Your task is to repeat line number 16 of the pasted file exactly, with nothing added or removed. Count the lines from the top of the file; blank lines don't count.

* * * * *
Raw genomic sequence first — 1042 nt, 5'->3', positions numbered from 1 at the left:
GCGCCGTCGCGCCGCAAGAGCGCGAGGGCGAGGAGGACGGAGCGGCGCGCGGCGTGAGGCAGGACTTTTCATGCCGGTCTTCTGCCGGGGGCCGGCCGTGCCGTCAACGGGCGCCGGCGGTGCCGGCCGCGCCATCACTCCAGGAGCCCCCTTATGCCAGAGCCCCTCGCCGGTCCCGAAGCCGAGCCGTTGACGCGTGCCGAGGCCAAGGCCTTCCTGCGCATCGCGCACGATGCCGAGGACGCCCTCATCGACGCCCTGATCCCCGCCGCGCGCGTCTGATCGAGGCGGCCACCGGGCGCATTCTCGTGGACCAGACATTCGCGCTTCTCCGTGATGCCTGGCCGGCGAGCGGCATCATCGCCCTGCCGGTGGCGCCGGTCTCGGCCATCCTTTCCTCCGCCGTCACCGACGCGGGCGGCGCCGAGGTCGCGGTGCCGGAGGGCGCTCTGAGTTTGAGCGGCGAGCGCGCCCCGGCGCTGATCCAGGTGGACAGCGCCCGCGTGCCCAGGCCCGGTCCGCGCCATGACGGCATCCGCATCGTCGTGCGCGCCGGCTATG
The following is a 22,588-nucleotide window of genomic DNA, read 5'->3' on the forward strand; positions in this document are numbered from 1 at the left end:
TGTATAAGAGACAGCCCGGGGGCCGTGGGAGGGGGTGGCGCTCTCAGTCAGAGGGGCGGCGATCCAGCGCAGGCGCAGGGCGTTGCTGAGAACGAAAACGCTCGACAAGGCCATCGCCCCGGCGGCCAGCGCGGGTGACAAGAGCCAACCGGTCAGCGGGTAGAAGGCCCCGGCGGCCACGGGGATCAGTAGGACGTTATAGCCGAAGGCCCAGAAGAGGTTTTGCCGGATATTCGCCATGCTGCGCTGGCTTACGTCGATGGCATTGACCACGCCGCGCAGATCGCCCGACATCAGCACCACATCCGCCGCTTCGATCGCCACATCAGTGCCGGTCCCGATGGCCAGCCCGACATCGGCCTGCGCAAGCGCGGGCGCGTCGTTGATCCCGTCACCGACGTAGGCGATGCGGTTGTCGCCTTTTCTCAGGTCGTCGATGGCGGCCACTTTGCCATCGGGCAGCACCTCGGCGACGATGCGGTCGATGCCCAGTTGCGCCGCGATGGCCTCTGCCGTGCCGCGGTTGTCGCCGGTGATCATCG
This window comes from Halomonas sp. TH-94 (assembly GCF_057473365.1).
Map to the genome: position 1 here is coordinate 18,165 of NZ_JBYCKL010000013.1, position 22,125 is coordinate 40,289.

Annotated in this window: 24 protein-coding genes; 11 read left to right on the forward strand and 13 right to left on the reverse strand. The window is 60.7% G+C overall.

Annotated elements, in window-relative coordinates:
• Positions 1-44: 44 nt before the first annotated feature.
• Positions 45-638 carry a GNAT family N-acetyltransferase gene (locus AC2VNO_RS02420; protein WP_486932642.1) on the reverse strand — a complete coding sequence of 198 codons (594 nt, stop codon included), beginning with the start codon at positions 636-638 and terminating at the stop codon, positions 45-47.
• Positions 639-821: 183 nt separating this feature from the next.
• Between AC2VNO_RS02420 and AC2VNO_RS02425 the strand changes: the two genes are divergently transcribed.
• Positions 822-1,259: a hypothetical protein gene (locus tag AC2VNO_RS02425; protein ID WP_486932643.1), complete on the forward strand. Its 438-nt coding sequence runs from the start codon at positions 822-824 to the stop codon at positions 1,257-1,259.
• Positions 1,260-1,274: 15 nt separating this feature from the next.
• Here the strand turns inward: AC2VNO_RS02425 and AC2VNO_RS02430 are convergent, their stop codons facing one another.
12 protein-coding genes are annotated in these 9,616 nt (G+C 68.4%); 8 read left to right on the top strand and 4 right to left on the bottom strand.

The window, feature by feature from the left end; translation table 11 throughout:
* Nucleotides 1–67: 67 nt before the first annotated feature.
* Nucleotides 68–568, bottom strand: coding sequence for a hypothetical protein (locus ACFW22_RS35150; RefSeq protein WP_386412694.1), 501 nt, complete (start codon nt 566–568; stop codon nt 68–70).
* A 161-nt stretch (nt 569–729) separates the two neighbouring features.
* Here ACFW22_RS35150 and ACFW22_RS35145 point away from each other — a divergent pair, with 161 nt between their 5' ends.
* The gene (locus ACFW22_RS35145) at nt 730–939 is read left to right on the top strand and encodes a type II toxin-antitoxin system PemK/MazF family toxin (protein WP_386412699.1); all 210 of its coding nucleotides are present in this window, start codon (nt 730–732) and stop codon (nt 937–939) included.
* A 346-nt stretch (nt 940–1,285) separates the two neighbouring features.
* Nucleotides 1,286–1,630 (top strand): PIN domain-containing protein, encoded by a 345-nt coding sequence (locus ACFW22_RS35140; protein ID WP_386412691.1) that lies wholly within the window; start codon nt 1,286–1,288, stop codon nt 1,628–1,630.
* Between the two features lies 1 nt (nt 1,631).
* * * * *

12 protein-coding genes are annotated in these 9,616 nt (G+C 68.4%); 8 read left to right on the top strand and 4 right to left on the bottom strand.